It's Labor Day time of the year, though I doubt that we who work in behavioral healthcare consider ourselves as laborers in any of the usual sense of that term. There are probably historical reasons for that, but I would suggest that there is something more. Our work, to reach its potential, needs to be more than an everyday labor. It needs to be a labor of love of sorts.
Why? One set of reasons has to do with all the obstacles we face in our field. Many are external. Stigma may be the most powerful. Not only are patients stigmatized, but those of us who work with them are also. There is fear of the mentally ill, including an overestimation of their violence potential, but also a fear of caregivers. Who would be "crazy" enough to work in this field? Can you read my mind? Usually, in social situations, I'll tell others that I am a physician, and only a psychiatrist reluctantly.
Then, probably due in large part to the stigma, there is the continuing underfunding of behavioral healthcare. Ever increasingly, we have to do more in less time. That pressure surely increases our stress.
To balance this out, the antidote is to love our patients. Not in a sexual way, mind you. That is ethically prohibited, as it should be. This is love for humanity in all its varieties, in all its vulnerabilities. It is respectful love for the dignity of all. It is the caring love of wanting to help those most in need.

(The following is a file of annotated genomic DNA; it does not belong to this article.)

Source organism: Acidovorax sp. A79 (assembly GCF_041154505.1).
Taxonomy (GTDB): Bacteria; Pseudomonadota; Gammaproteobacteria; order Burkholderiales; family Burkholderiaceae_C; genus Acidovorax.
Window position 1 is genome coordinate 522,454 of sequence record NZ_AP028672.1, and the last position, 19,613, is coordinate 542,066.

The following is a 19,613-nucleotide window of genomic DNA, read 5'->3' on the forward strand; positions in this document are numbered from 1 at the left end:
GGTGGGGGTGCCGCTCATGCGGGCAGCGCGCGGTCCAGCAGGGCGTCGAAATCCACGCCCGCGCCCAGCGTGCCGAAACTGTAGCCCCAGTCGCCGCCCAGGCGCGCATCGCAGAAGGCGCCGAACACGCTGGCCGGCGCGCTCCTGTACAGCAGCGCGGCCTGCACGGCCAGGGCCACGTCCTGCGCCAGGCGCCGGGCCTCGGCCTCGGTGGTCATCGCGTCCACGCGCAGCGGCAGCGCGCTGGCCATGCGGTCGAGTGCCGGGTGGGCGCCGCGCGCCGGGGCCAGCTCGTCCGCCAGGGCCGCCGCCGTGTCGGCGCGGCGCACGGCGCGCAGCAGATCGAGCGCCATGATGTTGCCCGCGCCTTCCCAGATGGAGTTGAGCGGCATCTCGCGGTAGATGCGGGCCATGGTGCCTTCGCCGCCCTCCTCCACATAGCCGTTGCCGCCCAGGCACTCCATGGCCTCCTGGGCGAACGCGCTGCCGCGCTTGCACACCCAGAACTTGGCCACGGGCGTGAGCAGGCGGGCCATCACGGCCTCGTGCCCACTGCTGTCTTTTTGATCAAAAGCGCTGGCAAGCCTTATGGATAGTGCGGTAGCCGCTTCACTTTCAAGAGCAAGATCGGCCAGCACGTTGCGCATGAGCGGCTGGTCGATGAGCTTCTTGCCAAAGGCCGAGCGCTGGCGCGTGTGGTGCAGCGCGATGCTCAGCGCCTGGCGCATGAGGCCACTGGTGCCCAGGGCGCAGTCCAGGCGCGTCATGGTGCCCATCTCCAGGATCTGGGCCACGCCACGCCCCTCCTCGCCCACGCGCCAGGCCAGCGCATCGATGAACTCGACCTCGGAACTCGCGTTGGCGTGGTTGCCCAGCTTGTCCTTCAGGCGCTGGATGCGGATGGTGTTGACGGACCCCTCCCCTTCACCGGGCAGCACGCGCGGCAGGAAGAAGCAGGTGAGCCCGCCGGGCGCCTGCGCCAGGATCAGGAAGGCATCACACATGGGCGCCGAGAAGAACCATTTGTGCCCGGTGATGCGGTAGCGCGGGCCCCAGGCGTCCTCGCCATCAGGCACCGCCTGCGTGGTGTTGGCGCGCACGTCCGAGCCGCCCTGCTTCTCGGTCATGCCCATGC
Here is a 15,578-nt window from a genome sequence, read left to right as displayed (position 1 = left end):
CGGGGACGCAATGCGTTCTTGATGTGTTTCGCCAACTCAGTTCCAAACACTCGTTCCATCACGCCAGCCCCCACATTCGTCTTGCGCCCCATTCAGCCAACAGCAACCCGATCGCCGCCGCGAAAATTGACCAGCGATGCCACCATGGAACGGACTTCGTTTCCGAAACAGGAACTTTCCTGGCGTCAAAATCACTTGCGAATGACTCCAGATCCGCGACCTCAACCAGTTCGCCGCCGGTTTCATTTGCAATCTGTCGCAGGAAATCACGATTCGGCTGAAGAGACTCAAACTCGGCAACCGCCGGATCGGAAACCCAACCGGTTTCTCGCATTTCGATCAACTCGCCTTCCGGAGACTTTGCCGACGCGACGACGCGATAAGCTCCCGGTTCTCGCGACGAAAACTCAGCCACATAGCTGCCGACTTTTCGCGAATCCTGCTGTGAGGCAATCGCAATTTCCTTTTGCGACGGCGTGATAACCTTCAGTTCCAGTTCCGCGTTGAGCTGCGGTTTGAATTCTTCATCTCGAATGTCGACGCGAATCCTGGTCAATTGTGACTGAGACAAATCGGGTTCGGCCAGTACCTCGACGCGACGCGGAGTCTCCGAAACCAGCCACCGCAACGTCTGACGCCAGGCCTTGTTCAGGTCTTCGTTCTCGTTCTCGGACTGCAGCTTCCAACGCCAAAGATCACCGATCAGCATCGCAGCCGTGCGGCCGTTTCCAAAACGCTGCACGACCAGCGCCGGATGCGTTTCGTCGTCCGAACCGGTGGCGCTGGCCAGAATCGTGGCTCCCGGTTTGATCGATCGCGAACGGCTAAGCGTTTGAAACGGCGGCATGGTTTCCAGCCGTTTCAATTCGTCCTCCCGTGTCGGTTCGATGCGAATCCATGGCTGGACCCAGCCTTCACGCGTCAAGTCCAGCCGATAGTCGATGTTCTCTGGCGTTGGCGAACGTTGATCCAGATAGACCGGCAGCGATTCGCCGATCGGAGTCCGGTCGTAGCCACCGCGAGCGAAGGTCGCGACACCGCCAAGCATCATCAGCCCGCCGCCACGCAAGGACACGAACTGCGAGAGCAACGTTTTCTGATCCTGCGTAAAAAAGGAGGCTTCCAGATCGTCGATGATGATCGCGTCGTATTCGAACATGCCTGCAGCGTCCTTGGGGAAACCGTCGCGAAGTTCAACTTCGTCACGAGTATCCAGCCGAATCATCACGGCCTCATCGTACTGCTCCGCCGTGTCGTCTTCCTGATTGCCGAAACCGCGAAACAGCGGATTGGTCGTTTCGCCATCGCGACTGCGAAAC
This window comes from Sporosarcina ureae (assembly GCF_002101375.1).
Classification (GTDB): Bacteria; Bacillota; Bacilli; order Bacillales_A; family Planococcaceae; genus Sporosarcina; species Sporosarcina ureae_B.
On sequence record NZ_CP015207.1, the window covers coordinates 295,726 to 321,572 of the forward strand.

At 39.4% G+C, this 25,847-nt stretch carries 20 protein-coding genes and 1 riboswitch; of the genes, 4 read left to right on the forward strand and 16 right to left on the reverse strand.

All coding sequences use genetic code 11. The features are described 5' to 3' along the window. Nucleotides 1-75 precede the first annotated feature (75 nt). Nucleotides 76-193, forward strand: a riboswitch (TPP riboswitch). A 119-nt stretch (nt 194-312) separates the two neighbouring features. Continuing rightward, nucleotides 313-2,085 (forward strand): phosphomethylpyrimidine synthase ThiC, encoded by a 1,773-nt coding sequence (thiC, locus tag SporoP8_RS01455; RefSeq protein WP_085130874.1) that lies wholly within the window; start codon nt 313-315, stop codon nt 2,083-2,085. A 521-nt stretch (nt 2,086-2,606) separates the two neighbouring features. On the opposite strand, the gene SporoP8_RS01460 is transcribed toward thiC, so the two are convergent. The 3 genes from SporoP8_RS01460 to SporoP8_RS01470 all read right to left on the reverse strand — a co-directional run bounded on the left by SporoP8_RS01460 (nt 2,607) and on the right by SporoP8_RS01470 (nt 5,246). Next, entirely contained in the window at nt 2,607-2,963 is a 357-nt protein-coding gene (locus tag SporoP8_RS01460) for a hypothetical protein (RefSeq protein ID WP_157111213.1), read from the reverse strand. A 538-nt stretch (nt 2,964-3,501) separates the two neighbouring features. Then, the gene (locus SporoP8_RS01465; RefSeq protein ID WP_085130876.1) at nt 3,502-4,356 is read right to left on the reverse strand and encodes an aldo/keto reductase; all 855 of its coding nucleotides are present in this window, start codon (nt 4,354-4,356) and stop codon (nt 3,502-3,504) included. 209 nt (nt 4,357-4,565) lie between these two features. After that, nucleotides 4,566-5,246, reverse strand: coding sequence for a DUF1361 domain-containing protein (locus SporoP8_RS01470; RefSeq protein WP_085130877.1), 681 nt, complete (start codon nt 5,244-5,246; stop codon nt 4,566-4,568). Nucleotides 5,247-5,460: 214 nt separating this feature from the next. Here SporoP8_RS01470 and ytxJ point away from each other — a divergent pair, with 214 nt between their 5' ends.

Such love makes its major impact in the therapeutic relationship. Study after study indicates that a positive therapeutic alliance is the major variable contributing to patient improvement. More than psychotherapy. More than medication. And likely more than the principles of recovery, though all of these add their own impact.
Yet, even this kind of love takes its toll. The empathy necessary to understand the pain of our patients can be very draining, often leading to burnout. Any sustainable love needs to be rekindled, often over and over. Some of this rekindling needs to be done in our relationships, vacations, and hobbies away from work.
I fortunately recognized this early in my career. I felt more drained from 8 hours of psychiatry than 24 hours of general medical work. Now that I am retired from clinical work, I'm so much emotionally lighter, so much so that the beauties of everyday life, almost every minute of them, come through now more readily to the deepest levels of my consciousness.
This is why it is so important that leaders of systems find ways to support and value their "laborers." And staff needs to support one another. We need a work alliance as much as our patients need a therapeutic alliance. Otherwise, to protect ourselves, we may work as if in a factory, say, doing one 15 minute med check after another, viewing each almost indistinguishably.
Perhaps the precipitant for these reflections is that this year the Jewish High Holy Days begin early, given the yearly variability of the Jewish calendar, only two days after our secular Labor Day. They remind one that at best our labor of love is a spiritual calling to help those in need. These High Holy Days are also a time to ask for forgiveness for where we have fallen short in our relationships with others, whether that be family, friends, strangers, patients, co-workers, and even those who have hurt us.